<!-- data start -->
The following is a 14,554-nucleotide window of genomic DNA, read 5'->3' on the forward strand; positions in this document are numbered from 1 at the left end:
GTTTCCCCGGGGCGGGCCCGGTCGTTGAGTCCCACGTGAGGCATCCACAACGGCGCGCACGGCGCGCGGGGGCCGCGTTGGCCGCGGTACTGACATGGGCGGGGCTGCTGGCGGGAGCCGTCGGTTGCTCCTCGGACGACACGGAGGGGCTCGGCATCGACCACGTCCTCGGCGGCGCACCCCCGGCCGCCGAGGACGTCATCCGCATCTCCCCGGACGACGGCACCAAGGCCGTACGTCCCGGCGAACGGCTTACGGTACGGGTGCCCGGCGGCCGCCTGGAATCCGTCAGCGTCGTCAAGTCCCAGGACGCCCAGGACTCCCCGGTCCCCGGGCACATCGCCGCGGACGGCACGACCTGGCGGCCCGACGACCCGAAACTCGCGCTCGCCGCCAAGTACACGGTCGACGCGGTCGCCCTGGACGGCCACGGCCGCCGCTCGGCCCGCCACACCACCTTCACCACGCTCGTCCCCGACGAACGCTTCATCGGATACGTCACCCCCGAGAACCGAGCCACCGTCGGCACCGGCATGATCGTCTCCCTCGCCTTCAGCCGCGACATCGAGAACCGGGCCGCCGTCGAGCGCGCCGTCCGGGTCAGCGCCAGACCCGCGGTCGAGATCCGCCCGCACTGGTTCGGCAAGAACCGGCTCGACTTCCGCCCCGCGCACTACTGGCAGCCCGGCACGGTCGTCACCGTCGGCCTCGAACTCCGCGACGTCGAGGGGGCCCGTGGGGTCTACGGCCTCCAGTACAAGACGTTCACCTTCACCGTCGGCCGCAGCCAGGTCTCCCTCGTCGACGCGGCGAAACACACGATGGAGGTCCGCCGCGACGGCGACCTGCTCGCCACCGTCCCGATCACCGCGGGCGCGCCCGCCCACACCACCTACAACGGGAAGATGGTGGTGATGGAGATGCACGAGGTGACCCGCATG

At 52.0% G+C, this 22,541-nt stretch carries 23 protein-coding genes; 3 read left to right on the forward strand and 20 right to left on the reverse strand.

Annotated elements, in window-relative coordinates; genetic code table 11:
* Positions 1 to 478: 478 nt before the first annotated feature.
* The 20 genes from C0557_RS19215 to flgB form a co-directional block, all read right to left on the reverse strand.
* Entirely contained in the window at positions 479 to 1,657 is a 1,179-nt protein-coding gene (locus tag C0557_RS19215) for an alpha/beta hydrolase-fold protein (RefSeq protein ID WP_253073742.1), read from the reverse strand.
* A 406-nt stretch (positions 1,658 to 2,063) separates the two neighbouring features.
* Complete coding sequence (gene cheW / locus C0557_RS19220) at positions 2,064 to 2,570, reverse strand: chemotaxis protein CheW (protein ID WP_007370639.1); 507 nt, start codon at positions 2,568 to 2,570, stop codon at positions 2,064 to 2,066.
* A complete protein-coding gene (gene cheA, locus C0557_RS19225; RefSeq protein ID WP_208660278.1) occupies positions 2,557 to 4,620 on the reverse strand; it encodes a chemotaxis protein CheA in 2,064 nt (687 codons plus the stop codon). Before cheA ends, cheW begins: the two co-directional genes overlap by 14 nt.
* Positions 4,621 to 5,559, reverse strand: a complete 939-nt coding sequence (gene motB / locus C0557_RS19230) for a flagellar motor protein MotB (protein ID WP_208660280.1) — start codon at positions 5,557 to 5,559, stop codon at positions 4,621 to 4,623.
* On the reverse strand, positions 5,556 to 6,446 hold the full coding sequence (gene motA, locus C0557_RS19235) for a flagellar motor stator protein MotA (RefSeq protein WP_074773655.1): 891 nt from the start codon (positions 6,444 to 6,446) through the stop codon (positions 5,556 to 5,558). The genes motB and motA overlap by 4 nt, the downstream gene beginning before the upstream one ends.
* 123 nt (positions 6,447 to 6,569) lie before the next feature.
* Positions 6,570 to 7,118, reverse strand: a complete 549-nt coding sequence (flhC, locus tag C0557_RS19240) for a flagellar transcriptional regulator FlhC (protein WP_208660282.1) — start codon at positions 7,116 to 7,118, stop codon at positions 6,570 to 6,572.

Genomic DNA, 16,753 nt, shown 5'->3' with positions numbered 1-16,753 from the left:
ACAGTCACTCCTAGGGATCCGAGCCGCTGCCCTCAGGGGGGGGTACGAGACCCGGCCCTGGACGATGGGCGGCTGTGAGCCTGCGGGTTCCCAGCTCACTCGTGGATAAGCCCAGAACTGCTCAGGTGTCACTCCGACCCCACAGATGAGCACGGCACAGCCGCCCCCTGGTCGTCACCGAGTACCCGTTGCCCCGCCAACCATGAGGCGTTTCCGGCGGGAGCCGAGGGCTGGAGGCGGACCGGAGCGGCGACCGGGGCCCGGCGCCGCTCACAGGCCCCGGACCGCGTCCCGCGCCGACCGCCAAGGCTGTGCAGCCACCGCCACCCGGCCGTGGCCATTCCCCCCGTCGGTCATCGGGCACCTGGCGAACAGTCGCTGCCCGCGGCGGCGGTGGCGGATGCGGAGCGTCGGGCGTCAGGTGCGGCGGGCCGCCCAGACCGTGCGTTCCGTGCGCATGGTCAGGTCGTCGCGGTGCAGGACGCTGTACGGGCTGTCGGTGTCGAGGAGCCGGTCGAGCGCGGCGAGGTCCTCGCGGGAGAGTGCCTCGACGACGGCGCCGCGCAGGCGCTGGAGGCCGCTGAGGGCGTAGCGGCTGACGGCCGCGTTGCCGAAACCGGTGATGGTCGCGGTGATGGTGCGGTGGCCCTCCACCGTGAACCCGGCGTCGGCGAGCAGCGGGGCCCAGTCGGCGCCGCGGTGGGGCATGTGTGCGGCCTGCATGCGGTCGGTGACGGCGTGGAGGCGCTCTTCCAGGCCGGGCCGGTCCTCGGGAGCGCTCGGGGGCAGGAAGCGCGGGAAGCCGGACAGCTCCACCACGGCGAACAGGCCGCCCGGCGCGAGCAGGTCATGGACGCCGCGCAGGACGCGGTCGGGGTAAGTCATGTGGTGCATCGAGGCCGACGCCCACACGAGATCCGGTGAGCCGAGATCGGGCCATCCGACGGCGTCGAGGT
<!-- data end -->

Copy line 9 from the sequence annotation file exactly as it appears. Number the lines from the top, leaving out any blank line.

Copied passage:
* Complete coding sequence (gene cheW / locus C0557_RS19220) at positions 2,064 to 2,570, reverse strand: chemotaxis protein CheW (protein ID WP_007370639.1); 507 nt, start codon at positions 2,568 to 2,570, stop codon at positions 2,064 to 2,066.